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BTW, i for one find this discussion extremely informative on the different types of resin infusion methods. I know that PDQ had been using vacuum bagging since the late 1980s (the picture of the Atlantic looks like the same exact process). Simon the owner of PDQ mentioned that when trying to make an much lighter boat for strictly racing that he added several steps to the vacuum bagging to remove extra resin and that reduced the hull weight considerably. I've never seen resin infusion Gideon does, it will be interesting seeing the pictures. The sophistication of the process would seem several leaps ahead of the vacuum bagging operations I've seen used before.
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Old 15-05-2008, 10:53   #143
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And yes Gideon, I'd put a LOT more information up on your website, showing in detail all of the aspects of your boats that are competitive advantages. You've got sooo many, from the dyneema standing rigging and mesh, the retractible electric engine technology (in my mind the benefits of having a retractible engines are at least equal to being simply electric), the resin infusion process, the low weight batteries, the carbon fiber cabin tops, margard lexan, etc.
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Old 15-05-2008, 11:18   #144
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Quote:
Originally Posted by schoonerdog View Post
BTW, i for one find this discussion extremely informative on the different types of resin infusion methods. I know that PDQ had been using vacuum bagging since the late 1980s (the picture of the Atlantic looks like the same exact process). Simon the owner of PDQ mentioned that when trying to make an much lighter boat for strictly racing that he added several steps to the vacuum bagging to remove extra resin and that reduced the hull weight considerably. I've never seen resin infusion Gideon does, it will be interesting seeing the pictures. The sophistication of the process would seem several leaps ahead of the vacuum bagging operations I've seen used before.
Actually the process has been around for many years. it's called the SCRIMP resin infusion process. It is patented and cost big bucks to use legally. If you're a boat builder it is smart to pay the license fee, if the patents are still in effect.. It give about a about 20% increase in strength and a very slight decrease in weight compare to PrePeg vacuum bag and a nice decrease compared to hand layup.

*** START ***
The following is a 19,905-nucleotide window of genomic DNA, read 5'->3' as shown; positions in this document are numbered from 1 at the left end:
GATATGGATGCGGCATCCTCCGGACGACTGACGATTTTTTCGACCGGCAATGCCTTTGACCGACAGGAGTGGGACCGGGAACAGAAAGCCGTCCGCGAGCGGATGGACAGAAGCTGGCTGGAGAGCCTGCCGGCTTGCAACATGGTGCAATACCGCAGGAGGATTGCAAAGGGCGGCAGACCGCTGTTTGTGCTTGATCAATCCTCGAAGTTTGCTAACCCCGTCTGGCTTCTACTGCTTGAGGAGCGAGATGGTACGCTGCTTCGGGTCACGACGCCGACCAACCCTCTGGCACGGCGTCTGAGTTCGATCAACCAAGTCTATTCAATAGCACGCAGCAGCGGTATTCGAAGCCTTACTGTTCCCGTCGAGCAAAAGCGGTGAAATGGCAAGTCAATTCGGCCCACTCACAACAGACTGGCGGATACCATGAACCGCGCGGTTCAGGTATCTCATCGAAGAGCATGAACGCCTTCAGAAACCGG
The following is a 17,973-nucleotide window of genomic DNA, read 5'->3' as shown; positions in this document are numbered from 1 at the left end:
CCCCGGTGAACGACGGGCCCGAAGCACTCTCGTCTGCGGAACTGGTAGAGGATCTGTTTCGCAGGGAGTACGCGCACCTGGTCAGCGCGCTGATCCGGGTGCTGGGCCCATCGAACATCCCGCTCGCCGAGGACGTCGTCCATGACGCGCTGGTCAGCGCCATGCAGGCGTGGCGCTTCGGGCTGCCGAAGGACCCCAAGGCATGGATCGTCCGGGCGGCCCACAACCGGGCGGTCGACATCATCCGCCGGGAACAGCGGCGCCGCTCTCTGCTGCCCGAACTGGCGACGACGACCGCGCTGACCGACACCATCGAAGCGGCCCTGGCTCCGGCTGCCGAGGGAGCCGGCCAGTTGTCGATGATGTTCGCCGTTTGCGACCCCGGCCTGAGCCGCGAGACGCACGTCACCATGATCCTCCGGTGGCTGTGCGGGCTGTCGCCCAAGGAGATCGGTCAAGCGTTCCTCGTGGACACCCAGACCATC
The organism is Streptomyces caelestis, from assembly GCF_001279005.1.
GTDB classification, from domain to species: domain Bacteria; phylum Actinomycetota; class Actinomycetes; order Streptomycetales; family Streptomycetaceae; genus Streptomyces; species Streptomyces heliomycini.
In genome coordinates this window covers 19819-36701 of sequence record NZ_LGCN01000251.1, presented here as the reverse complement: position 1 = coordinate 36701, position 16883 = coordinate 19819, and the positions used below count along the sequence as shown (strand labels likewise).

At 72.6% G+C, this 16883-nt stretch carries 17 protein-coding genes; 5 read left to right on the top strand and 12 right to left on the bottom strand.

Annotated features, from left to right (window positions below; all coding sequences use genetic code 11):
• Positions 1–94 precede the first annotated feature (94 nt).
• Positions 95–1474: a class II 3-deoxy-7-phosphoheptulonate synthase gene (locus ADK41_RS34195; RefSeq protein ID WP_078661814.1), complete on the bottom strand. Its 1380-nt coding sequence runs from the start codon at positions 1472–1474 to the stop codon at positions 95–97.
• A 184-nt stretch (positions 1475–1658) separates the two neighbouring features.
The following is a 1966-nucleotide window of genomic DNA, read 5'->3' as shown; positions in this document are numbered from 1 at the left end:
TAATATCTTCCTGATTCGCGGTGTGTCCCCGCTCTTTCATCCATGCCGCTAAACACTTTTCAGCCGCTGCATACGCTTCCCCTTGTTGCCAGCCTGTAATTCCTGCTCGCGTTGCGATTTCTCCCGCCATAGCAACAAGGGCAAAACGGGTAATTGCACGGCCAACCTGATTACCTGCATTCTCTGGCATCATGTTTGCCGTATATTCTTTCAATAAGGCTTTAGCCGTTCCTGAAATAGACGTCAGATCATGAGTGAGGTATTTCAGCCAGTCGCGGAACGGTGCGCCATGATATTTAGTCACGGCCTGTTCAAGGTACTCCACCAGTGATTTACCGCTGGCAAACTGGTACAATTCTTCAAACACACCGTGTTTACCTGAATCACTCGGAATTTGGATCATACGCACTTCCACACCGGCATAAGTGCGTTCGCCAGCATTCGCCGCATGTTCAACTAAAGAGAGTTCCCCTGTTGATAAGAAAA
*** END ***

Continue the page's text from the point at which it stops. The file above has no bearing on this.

All of these vacuum process came about because of new environmental air pollution and working conditions laws. It just happened that they also were a major structural design improvement.



Quote:
Whatís Unique About J/125ís Construction?
The J/125 is built to ABS offshore specifications by TPI Composites using the SCRIMP resin-infusion process. Tests conducted by the US Naval Surface Warfare Center at Carderock, MD established that the properties of laminates produced by TPI's patented SCRIMP resin-infusion process are superior to low-energy pre-pregs used by many custom boat shops and twice the strength of hand lay-up. J Boats was hesitant to enter the lightweight race boat market until something like SCRIMP/Carbon technology became available. In our judgment, SCRIMP construction greatly reduces the chances of warranty claims due to laminate failures resulting over time from pounding into waves and/or rig tension or ballast loads.

SCRIMP Process The entire laminate is placed in the mold dry. A high vacuum eliminates any air voids, then resin feed tubes draw in only enough epoxy to "wet" the laminate. This is the TPI patented SCRIMP resin-infusion process. The last step in the process is to post-cure the hull and deck at 140 degrees in a closed oven. As can be seen from the chart, SCRIMP laminate properties in terms of compression strength, flexure, and tension are twice the strength of hand lay-up and significantly stronger than low energy (vacuum bagged) post-cure pre-pregs. There is no entrained air in a SCRIMP laminate. 1% void content reduces flexural strength by 10%. Note that 50% fiber content in a carbon laminate equates to 67% carbon/33% resin by weight. See the comparison of composite properties of low cost fabrication methods in the chart above.

Weight of Construction, after subtracting weight of keel plus 1000 pounds of rig, engine and hardware, J/125 at 2700 pounds is as much as 1500-2500 pounds lighter than competitive designs. Not all of this has to do with the J/125ís narrower beam.